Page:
The Department for Business, Energy and Industrial Strategy recently published draft regulations to amend legislation that enforce laws protecting consumers' rights in the United Kingdom. The draft regulations will be effective after exit day and demonstrate the government's approach to ensure that current legislation due to EU membership continues to be operative after Brexit and that UK consumers will be no worse off, while removing the direct influence and jurisdiction of EU member state enforcement bodies.
It is within the UK government's power to make changes to require improved communication of allergen information on food labels in circumstances where there is an increased risk that confusion could arise. Following the tragic death of a young woman who died after consuming a baguette containing sesame, calls have been made for changes to allergen labelling laws. But are changes really needed and, if so, what could and should be done?
The High Court recently held that a retail store owner was jointly liable with a product manufacturer for an accident that had occurred at his store. The existence of joint and several liability has long been criticised for creating disproportionate liability because it arguably places insured companies at greater risk. Suggested reforms have included the introduction of proportionate liability and a statutory capping regime on insurance claims.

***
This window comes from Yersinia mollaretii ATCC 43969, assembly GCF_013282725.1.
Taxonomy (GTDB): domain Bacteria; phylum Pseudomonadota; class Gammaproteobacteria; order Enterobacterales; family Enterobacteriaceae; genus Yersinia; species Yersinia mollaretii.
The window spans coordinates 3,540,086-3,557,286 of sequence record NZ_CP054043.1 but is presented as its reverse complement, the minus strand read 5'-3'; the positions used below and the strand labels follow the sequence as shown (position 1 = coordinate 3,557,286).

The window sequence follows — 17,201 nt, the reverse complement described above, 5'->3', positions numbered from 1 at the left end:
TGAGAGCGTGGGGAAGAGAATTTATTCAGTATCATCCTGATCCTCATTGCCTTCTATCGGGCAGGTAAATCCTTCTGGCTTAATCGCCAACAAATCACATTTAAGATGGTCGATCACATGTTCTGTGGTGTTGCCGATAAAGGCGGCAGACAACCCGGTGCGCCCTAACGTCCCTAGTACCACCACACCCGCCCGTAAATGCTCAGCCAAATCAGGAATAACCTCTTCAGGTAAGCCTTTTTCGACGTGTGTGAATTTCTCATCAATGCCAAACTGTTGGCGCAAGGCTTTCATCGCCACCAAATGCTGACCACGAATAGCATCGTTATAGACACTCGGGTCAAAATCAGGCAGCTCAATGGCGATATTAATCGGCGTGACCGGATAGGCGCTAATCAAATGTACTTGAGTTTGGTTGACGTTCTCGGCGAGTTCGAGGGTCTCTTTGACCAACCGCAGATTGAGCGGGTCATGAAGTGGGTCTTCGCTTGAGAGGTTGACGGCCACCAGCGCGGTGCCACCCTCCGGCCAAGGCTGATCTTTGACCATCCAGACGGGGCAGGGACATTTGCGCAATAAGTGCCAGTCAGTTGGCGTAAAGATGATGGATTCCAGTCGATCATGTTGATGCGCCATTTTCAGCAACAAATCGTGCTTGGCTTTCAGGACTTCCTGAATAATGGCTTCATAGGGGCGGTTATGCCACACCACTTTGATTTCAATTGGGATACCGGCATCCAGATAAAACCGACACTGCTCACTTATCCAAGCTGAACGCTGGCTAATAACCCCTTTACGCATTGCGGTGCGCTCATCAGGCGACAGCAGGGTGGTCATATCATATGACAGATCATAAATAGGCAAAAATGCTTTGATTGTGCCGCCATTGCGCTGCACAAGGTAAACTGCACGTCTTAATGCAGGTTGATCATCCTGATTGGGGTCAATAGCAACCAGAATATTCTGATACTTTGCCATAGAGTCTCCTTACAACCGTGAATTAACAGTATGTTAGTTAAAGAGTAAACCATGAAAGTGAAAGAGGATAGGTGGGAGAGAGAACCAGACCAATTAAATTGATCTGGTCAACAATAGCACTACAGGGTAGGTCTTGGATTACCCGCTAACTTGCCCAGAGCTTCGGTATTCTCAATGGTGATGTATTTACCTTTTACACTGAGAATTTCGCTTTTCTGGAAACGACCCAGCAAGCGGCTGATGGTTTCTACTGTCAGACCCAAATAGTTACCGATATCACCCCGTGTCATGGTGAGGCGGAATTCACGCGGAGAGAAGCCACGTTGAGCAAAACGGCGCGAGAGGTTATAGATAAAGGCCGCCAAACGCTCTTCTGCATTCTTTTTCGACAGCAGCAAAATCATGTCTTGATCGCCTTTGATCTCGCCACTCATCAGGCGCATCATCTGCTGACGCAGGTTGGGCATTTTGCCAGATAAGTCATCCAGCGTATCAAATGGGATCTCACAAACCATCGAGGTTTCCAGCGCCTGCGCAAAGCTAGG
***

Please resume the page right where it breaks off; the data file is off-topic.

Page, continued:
The chemical and manufacturing industries are still waiting for clear post-Brexit plans for UK chemicals regulation, with exit from the Registration, Evaluation, Authorisation and Restriction of Chemicals (REACH) Regulation a particular concern. The potential for significant business disruption if the United Kingdom and the European Union fail to reach a pragmatic solution on the future of the United Kingdom's participation in REACH poses a number of issues.
The Food Standards Agency recently announced that it has stopped products leaving sites run by Russell Hume, a major meat and poultry processing business, following "instances of serious non-compliance with food hygiene regulations". It has also required Russell Hume to withdraw existing products from the market. Incidents such as these raise a number of questions for food businesses and consumers about the safety and provenance of the food that they are buying.